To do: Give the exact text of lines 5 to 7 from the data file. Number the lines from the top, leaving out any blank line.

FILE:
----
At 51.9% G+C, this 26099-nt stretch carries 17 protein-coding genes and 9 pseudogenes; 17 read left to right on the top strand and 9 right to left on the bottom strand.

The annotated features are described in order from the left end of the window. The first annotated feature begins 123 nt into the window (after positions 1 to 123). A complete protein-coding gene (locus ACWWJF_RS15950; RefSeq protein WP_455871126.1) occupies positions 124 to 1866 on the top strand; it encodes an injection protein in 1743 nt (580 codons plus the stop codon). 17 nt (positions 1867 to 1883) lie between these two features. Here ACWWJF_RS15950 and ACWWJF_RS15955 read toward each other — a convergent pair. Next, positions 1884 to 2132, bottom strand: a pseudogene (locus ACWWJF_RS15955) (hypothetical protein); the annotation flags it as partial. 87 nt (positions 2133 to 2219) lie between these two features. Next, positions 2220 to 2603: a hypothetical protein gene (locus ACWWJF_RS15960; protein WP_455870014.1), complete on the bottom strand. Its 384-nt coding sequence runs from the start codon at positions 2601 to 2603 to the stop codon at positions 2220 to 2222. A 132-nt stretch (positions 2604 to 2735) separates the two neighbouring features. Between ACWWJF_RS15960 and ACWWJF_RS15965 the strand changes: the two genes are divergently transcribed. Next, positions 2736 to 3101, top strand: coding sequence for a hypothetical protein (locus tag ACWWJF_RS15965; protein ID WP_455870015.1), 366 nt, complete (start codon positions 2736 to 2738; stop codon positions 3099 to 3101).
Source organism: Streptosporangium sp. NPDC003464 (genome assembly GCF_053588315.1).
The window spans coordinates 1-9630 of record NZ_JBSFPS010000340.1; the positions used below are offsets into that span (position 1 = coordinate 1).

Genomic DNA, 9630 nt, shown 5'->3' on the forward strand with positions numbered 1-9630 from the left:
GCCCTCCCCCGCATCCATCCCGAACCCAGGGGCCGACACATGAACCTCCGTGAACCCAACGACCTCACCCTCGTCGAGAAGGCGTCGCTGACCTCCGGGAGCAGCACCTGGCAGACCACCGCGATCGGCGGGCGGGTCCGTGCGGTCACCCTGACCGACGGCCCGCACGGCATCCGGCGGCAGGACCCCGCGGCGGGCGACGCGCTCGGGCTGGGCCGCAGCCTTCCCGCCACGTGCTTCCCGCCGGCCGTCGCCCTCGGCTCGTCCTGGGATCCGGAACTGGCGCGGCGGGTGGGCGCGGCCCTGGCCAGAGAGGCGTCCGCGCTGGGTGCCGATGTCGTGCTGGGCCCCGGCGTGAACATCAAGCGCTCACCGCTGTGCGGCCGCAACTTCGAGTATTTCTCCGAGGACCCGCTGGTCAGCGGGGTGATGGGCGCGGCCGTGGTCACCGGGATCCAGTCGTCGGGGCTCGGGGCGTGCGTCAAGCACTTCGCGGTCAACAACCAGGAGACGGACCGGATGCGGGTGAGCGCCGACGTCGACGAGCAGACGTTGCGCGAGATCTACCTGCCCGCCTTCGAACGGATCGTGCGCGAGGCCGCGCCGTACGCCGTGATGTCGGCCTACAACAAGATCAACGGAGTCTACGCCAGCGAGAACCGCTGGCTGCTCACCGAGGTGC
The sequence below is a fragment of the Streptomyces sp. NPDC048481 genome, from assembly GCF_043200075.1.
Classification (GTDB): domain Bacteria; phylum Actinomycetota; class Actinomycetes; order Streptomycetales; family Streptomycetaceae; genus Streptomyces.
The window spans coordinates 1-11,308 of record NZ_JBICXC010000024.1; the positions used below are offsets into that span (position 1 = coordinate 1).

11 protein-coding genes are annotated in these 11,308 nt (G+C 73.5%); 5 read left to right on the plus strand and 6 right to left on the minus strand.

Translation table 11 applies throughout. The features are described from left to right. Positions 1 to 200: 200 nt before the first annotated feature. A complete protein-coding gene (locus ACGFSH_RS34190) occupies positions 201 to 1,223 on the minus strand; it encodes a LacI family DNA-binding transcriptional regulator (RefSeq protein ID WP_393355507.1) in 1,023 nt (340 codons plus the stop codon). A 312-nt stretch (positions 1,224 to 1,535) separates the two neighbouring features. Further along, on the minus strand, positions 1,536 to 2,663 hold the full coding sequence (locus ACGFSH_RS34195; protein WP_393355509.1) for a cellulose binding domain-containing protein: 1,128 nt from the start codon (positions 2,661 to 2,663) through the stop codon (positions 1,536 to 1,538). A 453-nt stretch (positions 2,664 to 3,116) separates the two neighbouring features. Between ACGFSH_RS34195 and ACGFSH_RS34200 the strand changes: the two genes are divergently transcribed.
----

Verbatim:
Genomic DNA, 9630 nt, shown 5'->3' on the forward strand with positions numbered 1-9630 from the left:
GCCCTCCCCCGCATCCATCCCGAACCCAGGGGCCGACACATGAACCTCCGTGAACCCAACGACCTCACCCTCGTCGAGAAGGCGTCGCTGACCTCCGGGAGCAGCACCTGGCAGACCACCGCGATCGGCGGGCGGGTCCGTGCGGTCACCCTGACCGACGGCCCGCACGGCATCCGGCGGCAGGACCCCGCGGCGGGCGACGCGCTCGGGCTGGGCCGCAGCCTTCCCGCCACGTGCTTCCCGCCGGCCGTCGCCCTCGGCTCGTCCTGGGATCCGGAACTGGCGCGGCGGGTGGGCGCGGCCCTGGCCAGAGAGGCGTCCGCGCTGGGTGCCGATGTCGTGCTGGGCCCCGGCGTGAACATCAAGCGCTCACCGCTGTGCGGCCGCAACTTCGAGTATTTCTCCGAGGACCCGCTGGTCAGCGGGGTGATGGGCGCGGCCGTGGTCACCGGGATCCAGTCGTCGGGGCTCGGGGCGTGCGTCAAGCACTTCGCGGTCAACAACCAGGAGACGGACCGGATGCGGGTGAGCGCCGACGTCGACGAGCAGACGTTGCGCGAGATCTACCTGCCCGCCTTCGAACGGATCGTGCGCGAGGCCGCGCCGTACGCCGTGATGTCGGCCTACAACAAGATCAACGGAGTCTACGCCAGCGAGAACCGCTGGCTGCTCACCGAGGTGC
The sequence below is a fragment of the Streptomyces sp. NPDC048481 genome, from assembly GCF_043200075.1.